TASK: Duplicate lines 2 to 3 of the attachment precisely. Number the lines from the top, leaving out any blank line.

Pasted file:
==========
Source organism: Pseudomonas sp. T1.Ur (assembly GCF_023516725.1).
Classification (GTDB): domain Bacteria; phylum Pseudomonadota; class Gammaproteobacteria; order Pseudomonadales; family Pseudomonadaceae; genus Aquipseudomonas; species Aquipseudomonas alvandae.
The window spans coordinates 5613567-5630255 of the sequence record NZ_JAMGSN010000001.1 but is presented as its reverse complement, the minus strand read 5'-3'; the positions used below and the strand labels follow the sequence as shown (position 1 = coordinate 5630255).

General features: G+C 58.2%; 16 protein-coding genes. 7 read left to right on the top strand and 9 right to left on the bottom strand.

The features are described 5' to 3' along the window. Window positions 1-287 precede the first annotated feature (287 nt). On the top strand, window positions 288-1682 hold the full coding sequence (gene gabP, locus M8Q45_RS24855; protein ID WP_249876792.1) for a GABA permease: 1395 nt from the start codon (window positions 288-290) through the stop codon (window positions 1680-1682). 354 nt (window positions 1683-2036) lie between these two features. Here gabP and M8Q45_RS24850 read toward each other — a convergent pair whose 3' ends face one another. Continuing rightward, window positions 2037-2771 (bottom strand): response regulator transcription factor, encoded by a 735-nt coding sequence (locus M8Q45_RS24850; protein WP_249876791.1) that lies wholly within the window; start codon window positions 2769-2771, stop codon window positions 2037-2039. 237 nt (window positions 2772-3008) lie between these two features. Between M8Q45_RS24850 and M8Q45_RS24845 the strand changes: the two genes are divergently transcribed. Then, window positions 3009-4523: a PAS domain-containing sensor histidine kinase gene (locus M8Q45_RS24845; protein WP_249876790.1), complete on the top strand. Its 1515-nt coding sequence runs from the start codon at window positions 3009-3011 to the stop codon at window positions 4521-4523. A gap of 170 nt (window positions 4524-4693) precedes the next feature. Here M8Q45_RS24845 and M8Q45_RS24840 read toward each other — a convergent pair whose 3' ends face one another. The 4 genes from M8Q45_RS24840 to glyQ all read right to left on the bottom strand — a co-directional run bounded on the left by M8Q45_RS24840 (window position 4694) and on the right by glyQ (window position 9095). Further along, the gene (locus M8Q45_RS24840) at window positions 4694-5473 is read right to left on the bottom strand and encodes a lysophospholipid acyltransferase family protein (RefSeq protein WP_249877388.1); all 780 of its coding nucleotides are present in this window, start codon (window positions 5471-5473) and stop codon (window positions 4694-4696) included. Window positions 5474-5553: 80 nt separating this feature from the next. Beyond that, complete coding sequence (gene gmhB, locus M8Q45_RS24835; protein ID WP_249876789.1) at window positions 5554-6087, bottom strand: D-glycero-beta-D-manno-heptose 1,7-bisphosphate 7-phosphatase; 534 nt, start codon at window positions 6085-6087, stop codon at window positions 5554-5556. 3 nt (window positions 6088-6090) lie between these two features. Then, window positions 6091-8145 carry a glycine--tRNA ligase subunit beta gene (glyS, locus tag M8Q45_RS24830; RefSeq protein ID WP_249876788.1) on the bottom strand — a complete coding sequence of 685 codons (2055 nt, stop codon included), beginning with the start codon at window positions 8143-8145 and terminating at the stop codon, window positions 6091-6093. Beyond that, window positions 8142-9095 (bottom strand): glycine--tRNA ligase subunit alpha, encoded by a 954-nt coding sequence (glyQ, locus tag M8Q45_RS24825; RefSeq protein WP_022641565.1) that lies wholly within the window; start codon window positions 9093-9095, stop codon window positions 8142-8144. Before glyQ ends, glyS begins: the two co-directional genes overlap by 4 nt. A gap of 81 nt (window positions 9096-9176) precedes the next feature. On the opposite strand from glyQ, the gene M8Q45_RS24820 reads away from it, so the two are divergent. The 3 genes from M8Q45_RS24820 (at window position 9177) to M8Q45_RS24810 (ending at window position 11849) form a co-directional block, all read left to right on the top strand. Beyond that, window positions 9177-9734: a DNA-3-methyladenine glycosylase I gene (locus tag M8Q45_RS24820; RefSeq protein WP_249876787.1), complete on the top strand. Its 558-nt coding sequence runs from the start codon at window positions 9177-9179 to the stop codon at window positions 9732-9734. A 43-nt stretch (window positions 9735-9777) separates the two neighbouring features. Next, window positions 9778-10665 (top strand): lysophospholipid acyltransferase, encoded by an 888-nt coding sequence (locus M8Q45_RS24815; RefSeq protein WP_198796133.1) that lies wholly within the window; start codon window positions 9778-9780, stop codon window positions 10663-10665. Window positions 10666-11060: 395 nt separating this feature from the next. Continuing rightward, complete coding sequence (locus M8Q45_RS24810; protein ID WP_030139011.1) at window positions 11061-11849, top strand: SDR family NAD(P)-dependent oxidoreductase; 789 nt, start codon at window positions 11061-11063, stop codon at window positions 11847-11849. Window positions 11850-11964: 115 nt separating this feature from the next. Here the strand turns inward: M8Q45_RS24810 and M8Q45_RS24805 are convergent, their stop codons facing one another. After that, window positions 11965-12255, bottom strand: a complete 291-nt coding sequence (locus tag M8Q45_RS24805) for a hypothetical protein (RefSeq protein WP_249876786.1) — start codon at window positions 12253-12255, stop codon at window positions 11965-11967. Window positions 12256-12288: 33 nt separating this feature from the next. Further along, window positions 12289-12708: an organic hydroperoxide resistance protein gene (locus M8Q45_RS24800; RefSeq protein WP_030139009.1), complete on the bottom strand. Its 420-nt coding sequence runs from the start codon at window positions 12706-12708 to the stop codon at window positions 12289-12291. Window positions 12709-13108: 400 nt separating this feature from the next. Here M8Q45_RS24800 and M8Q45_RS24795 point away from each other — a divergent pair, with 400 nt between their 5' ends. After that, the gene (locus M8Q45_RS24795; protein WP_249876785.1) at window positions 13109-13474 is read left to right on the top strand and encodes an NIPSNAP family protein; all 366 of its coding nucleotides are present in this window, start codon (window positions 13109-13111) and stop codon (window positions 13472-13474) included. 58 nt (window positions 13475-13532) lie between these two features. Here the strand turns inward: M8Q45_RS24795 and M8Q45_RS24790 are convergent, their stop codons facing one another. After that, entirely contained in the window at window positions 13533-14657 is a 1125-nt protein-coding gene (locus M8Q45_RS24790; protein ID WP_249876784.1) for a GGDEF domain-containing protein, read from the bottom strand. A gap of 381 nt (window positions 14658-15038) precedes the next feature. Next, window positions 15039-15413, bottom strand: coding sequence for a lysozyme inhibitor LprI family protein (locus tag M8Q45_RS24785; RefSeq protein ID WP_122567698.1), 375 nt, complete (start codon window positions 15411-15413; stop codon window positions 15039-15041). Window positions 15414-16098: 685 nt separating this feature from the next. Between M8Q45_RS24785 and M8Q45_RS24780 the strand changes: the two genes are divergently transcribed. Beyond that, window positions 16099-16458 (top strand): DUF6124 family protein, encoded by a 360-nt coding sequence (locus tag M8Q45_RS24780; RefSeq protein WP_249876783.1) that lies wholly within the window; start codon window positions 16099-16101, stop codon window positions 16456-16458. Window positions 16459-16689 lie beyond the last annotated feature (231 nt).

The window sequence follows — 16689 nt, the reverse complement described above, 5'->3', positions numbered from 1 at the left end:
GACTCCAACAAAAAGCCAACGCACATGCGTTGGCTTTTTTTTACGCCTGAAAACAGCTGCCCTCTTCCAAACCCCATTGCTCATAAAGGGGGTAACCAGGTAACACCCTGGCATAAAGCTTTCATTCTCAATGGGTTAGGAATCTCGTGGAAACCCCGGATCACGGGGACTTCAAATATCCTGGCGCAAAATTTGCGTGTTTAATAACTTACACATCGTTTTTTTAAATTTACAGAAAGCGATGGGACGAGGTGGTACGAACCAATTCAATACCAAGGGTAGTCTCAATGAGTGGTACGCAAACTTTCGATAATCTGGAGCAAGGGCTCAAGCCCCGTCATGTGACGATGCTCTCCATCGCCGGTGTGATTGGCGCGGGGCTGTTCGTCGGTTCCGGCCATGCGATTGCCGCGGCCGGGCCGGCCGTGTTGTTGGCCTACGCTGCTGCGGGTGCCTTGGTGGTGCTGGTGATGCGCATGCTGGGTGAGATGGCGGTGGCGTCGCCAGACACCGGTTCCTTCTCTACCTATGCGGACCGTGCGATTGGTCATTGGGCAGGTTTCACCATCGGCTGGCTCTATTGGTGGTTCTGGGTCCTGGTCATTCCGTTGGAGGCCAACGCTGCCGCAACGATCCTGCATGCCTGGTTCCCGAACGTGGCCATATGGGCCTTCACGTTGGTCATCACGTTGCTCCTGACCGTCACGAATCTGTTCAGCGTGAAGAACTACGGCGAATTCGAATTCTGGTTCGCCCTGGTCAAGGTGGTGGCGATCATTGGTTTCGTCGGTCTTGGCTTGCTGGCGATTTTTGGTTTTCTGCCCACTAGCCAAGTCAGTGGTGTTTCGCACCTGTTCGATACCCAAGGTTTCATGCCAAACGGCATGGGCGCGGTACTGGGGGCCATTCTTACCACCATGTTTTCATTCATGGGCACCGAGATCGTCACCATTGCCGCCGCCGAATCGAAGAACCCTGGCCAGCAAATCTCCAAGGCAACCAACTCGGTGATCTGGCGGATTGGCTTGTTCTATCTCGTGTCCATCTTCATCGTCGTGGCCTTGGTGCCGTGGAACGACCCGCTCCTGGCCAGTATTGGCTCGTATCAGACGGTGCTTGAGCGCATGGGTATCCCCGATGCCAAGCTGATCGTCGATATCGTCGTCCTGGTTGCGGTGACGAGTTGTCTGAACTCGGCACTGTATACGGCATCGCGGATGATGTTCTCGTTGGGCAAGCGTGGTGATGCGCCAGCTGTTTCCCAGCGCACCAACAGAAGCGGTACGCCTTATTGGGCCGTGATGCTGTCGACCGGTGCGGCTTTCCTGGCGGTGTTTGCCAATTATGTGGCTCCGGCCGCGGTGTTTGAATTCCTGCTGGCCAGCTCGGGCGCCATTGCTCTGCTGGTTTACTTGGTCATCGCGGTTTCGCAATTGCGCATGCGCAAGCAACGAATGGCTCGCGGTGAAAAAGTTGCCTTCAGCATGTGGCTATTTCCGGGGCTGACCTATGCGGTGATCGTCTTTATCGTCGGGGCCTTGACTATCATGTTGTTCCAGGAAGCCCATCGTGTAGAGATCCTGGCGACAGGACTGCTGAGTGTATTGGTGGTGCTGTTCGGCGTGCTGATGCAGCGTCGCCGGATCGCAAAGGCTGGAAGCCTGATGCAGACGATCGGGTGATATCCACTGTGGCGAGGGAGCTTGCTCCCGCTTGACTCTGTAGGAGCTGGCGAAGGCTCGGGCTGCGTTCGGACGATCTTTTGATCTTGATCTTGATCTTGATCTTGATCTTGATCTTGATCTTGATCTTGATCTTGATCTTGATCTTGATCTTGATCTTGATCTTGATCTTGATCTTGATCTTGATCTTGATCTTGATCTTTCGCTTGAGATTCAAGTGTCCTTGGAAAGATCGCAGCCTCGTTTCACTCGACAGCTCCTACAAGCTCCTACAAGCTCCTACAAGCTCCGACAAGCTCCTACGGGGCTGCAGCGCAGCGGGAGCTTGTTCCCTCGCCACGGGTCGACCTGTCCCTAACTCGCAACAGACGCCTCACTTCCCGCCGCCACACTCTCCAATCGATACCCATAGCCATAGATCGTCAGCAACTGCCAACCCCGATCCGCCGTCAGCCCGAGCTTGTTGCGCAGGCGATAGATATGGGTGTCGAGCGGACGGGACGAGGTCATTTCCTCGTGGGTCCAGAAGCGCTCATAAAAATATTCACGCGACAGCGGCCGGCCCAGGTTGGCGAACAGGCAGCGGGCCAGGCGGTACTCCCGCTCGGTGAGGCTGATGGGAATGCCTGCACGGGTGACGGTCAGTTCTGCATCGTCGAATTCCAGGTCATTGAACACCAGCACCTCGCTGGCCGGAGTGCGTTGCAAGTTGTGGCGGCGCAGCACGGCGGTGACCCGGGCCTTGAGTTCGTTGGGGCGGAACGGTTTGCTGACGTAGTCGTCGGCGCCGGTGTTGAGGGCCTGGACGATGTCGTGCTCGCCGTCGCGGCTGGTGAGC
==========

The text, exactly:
Classification (GTDB): domain Bacteria; phylum Pseudomonadota; class Gammaproteobacteria; order Pseudomonadales; family Pseudomonadaceae; genus Aquipseudomonas; species Aquipseudomonas alvandae.
The window spans coordinates 5613567-5630255 of the sequence record NZ_JAMGSN010000001.1 but is presented as its reverse complement, the minus strand read 5'-3'; the positions used below and the strand labels follow the sequence as shown (position 1 = coordinate 5630255).